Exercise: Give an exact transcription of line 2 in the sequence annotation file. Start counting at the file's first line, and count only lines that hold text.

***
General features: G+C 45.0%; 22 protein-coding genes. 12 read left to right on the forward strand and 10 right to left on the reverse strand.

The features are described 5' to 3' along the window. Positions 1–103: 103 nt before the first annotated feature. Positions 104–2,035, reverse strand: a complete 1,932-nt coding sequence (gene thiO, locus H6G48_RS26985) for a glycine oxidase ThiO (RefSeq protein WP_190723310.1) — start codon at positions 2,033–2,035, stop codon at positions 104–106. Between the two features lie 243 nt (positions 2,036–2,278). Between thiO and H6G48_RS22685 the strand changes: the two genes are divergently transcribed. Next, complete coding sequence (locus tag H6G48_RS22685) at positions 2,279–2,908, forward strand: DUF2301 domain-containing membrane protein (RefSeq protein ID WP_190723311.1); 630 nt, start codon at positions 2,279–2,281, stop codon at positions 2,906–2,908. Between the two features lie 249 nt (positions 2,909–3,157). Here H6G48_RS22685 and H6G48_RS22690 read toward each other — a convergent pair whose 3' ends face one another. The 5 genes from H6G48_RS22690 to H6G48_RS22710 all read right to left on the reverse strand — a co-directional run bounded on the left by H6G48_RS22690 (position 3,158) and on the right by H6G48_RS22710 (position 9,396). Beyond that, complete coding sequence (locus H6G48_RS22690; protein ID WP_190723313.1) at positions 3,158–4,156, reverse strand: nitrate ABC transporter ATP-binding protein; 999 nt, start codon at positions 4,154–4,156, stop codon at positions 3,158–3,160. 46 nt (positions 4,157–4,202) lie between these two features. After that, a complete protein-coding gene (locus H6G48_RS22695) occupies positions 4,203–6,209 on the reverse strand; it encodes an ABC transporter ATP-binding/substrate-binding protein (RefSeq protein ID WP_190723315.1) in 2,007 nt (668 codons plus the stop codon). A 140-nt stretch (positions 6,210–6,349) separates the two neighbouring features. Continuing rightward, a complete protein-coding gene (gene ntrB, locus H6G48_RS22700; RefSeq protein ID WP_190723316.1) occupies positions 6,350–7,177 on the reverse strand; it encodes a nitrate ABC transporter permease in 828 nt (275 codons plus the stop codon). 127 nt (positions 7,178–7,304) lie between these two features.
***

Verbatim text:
The features are described 5' to 3' along the window. Positions 1–103: 103 nt before the first annotated feature. Positions 104–2,035, reverse strand: a complete 1,932-nt coding sequence (gene thiO, locus H6G48_RS26985) for a glycine oxidase ThiO (RefSeq protein WP_190723310.1) — start codon at positions 2,033–2,035, stop codon at positions 104–106. Between the two features lie 243 nt (positions 2,036–2,278). Between thiO and H6G48_RS22685 the strand changes: the two genes are divergently transcribed. Next, complete coding sequence (locus tag H6G48_RS22685) at positions 2,279–2,908, forward strand: DUF2301 domain-containing membrane protein (RefSeq protein ID WP_190723311.1); 630 nt, start codon at positions 2,279–2,281, stop codon at positions 2,906–2,908. Between the two features lie 249 nt (positions 2,909–3,157). Here H6G48_RS22685 and H6G48_RS22690 read toward each other — a convergent pair whose 3' ends face one another. The 5 genes from H6G48_RS22690 to H6G48_RS22710 all read right to left on the reverse strand — a co-directional run bounded on the left by H6G48_RS22690 (position 3,158) and on the right by H6G48_RS22710 (position 9,396). Beyond that, complete coding sequence (locus H6G48_RS22690; protein ID WP_190723313.1) at positions 3,158–4,156, reverse strand: nitrate ABC transporter ATP-binding protein; 999 nt, start codon at positions 4,154–4,156, stop codon at positions 3,158–3,160. 46 nt (positions 4,157–4,202) lie between these two features. After that, a complete protein-coding gene (locus H6G48_RS22695) occupies positions 4,203–6,209 on the reverse strand; it encodes an ABC transporter ATP-binding/substrate-binding protein (RefSeq protein ID WP_190723315.1) in 2,007 nt (668 codons plus the stop codon). A 140-nt stretch (positions 6,210–6,349) separates the two neighbouring features. Continuing rightward, a complete protein-coding gene (gene ntrB, locus H6G48_RS22700; RefSeq protein ID WP_190723316.1) occupies positions 6,350–7,177 on the reverse strand; it encodes a nitrate ABC transporter permease in 828 nt (275 codons plus the stop codon). 127 nt (positions 7,178–7,304) lie between these two features.